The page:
Fast-Food Chains Like McDonald's Corporation (MCD) Lack Customer Loyalty, Unlike Starbuck's And Panera Bread - Report

 @moranzhang on June 13 2013 11:36 AM
McDonald's Happy Meal are pictured in Los Angeles
McDonald's Happy Meals are pictured in Los Angeles. Reuters

When it comes to service, McDonald's Corporation (NYSE: MCD)’s customers just aren’t lovin’ it. After posting its first monthly same-store sales decline in nine years last October, the world’s largest restaurant chain started to push its workforce to provide service with a smile.

A new report on fast-food chains concludes that they are missing out on business because there isn't a differentiator between options, as consumers bounce between restaurants. The experience of eating there is impersonal, and often the service is poor.

Due to its scale, McDonald's has an advantage over Arby’s, Burger King Worldwide Inc. (NYSE: BKW), Jack in the Box Inc. (Nasdaq: JACK), Yum! Brands, Inc. (NYSE:YUM)’s Taco Bell, The Wendy's Co. (Nasdaq: WEN) and Dairy Queen – but it still lacks the brand loyalty infused by fast-casual chains such as Starbucks Corporation (Nasdaq: SBUX) and Panera Bread Co. (Nasdaq: PNR).

The study by consultancy Dunnhumby points out that restaurants face more operational challenges in becoming customer-centric organizations than other categories of retail, as franchise models often make it difficult to consistently deliver the same customer experience across outlets and, ultimately, build long-term loyalty with customers.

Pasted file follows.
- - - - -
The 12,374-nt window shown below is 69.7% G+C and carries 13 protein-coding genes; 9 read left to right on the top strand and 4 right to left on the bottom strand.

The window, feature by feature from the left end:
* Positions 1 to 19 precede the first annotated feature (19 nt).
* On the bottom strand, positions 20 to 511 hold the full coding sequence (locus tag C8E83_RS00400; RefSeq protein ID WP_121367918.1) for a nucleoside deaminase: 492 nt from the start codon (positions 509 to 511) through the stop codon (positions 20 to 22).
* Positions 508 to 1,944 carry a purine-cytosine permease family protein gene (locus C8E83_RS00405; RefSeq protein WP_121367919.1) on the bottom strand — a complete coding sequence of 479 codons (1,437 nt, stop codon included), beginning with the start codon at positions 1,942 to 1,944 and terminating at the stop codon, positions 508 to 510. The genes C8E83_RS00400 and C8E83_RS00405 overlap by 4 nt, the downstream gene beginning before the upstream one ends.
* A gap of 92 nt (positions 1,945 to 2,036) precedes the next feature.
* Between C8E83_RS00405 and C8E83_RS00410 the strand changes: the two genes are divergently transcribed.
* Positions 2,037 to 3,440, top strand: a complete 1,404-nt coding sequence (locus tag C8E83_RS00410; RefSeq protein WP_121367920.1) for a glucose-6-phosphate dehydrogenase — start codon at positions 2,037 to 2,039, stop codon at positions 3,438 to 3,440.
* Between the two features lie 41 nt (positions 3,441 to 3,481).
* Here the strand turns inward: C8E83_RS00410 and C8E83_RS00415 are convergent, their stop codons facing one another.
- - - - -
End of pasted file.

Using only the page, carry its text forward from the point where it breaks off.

Weak economies around the world have resulted in fewer consumers eating out. To attract more customers, McDonald's has been adding more items to its Dollar Menu and promoting those items in its ads.

While pricing is important across all companies, pricing is also more heavily tied to perceived value.

“Emotional connection is critical,” said Euan White, senior vice president of consumer markets at consultancy Dunnhumby. “Customers want to feel like they are part of a company’s dialog.”

In a recent internal webcast, McDonald's executives told franchisees that 20 percent of complaints were related to workers’ attitudes, “and it’s increasing,” according to a slide from the presentation reviewed by The Wall Street Journal.

The webcast identified the top complaint as "rude or unprofessional employees." Some customers find service "chaotic." Steve Levigne, the fast-food behemoth’s vice president of business research, said candidly that McDonald’s “service is broken.”

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